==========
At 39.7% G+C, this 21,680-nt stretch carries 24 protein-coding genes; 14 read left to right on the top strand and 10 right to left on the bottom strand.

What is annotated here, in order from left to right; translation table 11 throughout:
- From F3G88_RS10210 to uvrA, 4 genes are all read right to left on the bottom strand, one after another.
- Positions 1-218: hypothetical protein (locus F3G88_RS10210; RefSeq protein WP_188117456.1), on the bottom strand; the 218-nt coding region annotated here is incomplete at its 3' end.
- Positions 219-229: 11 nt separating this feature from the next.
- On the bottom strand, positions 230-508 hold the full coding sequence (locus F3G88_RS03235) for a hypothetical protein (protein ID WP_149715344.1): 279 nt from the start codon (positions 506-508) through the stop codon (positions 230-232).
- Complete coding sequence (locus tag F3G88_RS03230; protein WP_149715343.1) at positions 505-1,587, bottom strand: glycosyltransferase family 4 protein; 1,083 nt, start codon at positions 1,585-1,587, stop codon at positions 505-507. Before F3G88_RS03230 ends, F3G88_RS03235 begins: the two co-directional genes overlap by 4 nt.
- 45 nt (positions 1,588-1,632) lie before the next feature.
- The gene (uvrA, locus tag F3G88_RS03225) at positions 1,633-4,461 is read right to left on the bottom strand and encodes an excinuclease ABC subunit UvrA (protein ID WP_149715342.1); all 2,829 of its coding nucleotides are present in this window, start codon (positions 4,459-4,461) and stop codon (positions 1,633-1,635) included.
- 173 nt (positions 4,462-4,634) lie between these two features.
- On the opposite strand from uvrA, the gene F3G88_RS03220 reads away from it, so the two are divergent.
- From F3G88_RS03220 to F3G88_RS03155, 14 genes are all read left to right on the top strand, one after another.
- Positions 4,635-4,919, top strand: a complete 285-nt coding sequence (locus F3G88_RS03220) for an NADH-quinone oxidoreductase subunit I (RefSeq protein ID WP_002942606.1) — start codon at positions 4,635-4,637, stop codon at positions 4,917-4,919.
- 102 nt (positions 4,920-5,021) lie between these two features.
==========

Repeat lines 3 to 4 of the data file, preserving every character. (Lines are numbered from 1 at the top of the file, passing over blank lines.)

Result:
- From F3G88_RS10210 to uvrA, 4 genes are all read right to left on the bottom strand, one after another.
- Positions 1-218: hypothetical protein (locus F3G88_RS10210; RefSeq protein WP_188117456.1), on the bottom strand; the 218-nt coding region annotated here is incomplete at its 3' end.